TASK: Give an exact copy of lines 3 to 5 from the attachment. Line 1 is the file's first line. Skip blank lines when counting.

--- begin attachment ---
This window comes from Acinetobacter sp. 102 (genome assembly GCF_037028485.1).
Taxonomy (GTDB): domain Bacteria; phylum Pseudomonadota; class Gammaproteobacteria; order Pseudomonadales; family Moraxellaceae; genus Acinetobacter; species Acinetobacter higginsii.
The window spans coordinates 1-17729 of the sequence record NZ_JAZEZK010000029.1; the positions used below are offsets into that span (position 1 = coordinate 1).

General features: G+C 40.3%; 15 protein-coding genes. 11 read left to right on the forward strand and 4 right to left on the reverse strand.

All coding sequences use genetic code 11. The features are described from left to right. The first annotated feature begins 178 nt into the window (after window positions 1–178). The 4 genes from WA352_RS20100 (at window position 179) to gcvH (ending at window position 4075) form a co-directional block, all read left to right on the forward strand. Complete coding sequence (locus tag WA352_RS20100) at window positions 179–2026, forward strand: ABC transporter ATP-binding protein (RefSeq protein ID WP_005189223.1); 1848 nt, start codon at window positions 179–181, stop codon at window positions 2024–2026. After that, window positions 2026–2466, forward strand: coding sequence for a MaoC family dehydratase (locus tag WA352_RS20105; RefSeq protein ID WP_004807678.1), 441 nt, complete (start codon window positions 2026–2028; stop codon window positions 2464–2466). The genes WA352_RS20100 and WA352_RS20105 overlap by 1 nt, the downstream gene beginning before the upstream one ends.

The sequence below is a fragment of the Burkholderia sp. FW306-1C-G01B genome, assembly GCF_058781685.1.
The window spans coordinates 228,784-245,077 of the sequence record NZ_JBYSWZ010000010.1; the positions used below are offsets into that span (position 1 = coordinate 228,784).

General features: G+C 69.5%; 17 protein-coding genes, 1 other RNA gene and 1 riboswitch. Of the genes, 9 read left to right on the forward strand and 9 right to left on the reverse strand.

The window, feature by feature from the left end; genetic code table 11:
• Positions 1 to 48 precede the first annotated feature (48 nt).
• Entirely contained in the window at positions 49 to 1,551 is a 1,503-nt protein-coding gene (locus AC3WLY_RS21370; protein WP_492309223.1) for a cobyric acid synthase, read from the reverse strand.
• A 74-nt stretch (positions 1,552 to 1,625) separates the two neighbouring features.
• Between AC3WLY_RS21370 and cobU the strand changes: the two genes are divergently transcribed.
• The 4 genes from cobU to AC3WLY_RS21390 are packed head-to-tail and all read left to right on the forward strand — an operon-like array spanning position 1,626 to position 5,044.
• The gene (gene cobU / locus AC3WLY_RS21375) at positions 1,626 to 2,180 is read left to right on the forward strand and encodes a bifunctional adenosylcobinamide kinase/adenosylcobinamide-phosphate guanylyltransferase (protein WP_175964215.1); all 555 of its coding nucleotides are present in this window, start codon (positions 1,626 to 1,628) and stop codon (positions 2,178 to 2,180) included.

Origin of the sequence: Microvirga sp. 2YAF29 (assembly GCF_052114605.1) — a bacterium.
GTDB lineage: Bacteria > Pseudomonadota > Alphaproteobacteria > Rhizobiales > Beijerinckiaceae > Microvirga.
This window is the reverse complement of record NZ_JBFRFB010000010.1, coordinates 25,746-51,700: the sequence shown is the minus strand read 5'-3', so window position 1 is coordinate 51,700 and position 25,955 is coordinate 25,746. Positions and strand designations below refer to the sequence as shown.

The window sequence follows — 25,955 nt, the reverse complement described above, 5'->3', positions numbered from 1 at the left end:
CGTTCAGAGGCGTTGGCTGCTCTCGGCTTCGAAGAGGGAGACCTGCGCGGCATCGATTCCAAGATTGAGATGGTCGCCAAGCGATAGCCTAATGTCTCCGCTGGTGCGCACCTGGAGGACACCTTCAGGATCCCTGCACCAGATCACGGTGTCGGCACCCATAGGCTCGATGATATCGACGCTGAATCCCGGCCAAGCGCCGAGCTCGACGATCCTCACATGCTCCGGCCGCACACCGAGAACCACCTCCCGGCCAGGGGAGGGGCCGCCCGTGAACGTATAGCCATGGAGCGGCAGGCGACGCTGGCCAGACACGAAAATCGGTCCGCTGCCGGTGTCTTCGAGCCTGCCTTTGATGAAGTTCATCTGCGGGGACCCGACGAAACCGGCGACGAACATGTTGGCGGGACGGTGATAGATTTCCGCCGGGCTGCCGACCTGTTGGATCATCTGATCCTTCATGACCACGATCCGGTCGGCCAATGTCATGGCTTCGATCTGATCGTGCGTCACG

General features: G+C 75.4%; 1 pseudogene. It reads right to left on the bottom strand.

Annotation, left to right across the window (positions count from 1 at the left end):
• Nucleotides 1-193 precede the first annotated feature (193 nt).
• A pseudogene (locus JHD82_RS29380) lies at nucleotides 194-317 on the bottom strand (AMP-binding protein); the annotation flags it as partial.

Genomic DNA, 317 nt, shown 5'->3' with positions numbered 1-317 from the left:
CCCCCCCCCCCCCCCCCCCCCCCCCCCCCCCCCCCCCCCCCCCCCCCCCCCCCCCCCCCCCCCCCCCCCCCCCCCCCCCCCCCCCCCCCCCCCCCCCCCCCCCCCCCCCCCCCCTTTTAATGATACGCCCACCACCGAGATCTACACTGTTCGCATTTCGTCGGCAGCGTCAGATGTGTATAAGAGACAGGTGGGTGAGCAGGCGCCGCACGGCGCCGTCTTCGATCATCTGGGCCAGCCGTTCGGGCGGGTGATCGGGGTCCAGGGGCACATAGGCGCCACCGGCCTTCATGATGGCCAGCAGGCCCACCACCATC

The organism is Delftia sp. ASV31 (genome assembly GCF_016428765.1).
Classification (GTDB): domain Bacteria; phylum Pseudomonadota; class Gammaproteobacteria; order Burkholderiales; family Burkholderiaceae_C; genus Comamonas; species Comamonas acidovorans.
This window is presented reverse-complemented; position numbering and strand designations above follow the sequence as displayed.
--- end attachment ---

The window spans coordinates 1-17729 of the sequence record NZ_JAZEZK010000029.1; the positions used below are offsets into that span (position 1 = coordinate 1).

General features: G+C 40.3%; 15 protein-coding genes. 11 read left to right on the forward strand and 4 right to left on the reverse strand.

All coding sequences use genetic code 11. The features are described from left to right. The first annotated feature begins 178 nt into the window (after window positions 1–178). The 4 genes from WA352_RS20100 (at window position 179) to gcvH (ending at window position 4075) form a co-directional block, all read left to right on the forward strand. Complete coding sequence (locus tag WA352_RS20100) at window positions 179–2026, forward strand: ABC transporter ATP-binding protein (RefSeq protein ID WP_005189223.1); 1848 nt, start codon at window positions 179–181, stop codon at window positions 2024–2026. After that, window positions 2026–2466, forward strand: coding sequence for a MaoC family dehydratase (locus tag WA352_RS20105; RefSeq protein ID WP_004807678.1), 441 nt, complete (start codon window positions 2026–2028; stop codon window positions 2464–2466). The genes WA352_RS20100 and WA352_RS20105 overlap by 1 nt, the downstream gene beginning before the upstream one ends.